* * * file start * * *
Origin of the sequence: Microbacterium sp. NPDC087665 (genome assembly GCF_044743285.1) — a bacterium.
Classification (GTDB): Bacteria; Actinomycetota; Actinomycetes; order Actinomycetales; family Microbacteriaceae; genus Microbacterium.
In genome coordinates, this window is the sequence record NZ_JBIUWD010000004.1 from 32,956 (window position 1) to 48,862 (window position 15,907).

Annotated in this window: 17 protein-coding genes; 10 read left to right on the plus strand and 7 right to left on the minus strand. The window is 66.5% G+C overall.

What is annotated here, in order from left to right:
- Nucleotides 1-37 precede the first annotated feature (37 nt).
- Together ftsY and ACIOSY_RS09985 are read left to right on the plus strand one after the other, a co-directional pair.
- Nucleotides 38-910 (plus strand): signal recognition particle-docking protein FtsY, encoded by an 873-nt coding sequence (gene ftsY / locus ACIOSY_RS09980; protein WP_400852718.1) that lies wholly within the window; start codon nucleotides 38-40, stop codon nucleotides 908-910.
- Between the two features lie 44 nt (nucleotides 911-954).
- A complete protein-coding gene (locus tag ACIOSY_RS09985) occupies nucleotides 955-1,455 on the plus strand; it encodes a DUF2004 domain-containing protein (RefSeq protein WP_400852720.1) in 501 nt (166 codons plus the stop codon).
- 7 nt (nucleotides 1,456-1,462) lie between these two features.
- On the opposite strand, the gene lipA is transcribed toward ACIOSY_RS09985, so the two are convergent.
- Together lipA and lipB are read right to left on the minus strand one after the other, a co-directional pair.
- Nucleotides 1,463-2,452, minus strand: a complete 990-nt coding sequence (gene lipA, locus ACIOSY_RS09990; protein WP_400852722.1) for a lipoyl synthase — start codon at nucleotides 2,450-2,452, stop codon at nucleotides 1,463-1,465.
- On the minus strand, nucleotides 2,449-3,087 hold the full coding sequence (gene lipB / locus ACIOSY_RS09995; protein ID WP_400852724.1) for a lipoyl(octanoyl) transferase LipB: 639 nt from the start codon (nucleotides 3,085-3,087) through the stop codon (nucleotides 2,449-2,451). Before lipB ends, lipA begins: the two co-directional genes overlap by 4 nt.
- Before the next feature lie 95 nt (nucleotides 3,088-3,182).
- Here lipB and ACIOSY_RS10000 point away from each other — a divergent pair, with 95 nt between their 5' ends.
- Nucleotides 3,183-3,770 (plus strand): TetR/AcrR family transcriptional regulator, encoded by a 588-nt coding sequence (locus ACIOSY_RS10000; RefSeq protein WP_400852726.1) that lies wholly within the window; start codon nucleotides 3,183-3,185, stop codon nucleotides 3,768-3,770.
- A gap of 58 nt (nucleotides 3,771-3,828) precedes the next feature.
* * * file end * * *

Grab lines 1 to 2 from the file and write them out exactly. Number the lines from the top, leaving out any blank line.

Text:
Origin of the sequence: Microbacterium sp. NPDC087665 (genome assembly GCF_044743285.1) — a bacterium.
Classification (GTDB): Bacteria; Actinomycetota; Actinomycetes; order Actinomycetales; family Microbacteriaceae; genus Microbacterium.